State v. J.A. – First Degree Rape
It’s no secret that sex offenses are investigated, prosecuted, and sentenced aggressively in North Carolina and at the federal level. Anyone being investigated for an alleged sex crime should contact a defense lawyer immediately, even if charges have not yet been filed. The consequences of a sex offense charge are steep the public often rushes to blame the accused; the consequences of a sex crime conviction are much worse involving substantial potential prison time and sex offender registry requirements.
North Carolina requires that individuals who are convicted of certain sex offenses, as well as certain criminal offenses involving minors, register and comply with the North
Carolina Sex Offender and Public Protection Registration Programs.
Convictions for sexually-based offenses that will trigger registration requirements include, among others:
Registration requirements will last for a period of years – 30 – or for the life of the person required to register, depending on the circumstances of the crime and the actual charge of which he or she is convicted.
Sex offenses, along with all other North Carolina criminal offenses, are given a felony class level by the legislature when a law making a specific action criminal is passed. The maximum prison sentence that can be expected under the North Carolina structured sentencing guidelines depends on the felony class level of which a person is convicted.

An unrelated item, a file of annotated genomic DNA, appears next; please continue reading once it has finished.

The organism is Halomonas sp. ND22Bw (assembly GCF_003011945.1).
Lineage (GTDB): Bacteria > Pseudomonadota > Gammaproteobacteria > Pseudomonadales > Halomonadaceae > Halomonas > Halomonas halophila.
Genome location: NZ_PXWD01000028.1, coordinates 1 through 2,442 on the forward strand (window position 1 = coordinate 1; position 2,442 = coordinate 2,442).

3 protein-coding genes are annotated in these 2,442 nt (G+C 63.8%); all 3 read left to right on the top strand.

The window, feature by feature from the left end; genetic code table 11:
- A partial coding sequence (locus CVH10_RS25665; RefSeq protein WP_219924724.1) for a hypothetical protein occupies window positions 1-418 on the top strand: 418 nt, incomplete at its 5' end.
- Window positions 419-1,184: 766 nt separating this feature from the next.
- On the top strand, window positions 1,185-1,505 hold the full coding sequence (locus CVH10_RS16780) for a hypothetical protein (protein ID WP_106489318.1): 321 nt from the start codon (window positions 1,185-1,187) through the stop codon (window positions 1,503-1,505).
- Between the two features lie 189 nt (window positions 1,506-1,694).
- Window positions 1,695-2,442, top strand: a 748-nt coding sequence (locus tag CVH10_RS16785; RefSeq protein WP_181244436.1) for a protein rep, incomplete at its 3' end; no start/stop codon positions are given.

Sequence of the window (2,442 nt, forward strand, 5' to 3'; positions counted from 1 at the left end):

Below is a chart of the most common sexually-based offenses and their corresponding felony class level in North Carolina.
The structured sentencing guide provides both the minimum and maximum sentence for felony-level offenses in North Carolina. Felony sex crimes, which include all criminal sex offenses other than the sexual battery in North Carolina, that also require sex offender registration are subject to enhanced sentencing. The maximum sentence for any sex crime classed as a B1 – E level felony and subject to the sex offender registry requirement is calculated by starting with the minimum sentence, adding 20 percent of the minimum sentence rounded to the higher month, and tacking on an additional 60 months.
For example, the presumptive minimum sentence for a Class C felony for an individual with no prior criminal history is 58-73 months according to the felony structured sentencing grid. The corresponding maximum penalty is 82-100 months. However, a Class C felony sex offense with the same minimum penalties of 58-73 months will instead be subject to a potential maximum prison sentence of 130-148 months.
North Carolina requires all convicted felony offenders to spend a certain amount of time on post-release supervision (PRS). For felony sex offenses, this period is set by statute at five years. The five years of PRS accounts for the addition of 60 months added on determining the maximum potential sentence for a specific sex crime.
In addition to PRS, convicted felony sex offenders may be subject to GPS monitoring for a term of years to life after completing any required prison time.